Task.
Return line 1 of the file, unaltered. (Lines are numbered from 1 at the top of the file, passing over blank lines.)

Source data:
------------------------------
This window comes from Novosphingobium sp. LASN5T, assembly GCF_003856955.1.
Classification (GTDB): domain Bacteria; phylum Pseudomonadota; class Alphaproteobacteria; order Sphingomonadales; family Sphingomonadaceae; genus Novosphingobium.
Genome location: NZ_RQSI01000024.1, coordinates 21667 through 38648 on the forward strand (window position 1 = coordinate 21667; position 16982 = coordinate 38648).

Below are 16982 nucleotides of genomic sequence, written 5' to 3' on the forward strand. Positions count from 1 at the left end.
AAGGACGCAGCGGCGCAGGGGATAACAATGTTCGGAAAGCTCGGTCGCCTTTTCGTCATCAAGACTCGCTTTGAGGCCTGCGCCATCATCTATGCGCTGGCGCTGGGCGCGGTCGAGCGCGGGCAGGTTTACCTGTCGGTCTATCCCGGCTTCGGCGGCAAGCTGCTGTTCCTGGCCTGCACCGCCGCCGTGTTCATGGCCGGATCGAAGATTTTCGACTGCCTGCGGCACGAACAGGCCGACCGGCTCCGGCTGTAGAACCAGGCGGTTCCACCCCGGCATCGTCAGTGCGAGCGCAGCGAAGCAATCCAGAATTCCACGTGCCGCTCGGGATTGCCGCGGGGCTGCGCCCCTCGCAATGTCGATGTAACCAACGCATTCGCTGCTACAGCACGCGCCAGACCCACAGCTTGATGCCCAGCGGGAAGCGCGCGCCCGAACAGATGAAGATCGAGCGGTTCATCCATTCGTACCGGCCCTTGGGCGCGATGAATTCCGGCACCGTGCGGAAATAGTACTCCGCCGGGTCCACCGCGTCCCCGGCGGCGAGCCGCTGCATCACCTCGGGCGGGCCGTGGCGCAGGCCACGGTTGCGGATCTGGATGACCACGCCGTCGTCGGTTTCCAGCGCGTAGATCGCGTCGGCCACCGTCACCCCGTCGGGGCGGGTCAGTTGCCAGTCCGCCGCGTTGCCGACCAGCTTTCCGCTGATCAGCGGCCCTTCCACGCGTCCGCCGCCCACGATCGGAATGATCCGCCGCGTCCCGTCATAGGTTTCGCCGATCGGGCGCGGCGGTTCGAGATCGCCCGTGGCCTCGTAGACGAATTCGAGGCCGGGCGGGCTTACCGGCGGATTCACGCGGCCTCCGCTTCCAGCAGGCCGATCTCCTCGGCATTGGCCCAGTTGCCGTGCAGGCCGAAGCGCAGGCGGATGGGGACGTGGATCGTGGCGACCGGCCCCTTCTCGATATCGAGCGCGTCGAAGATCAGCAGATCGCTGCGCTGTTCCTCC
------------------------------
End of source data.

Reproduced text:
This window comes from Novosphingobium sp. LASN5T, assembly GCF_003856955.1.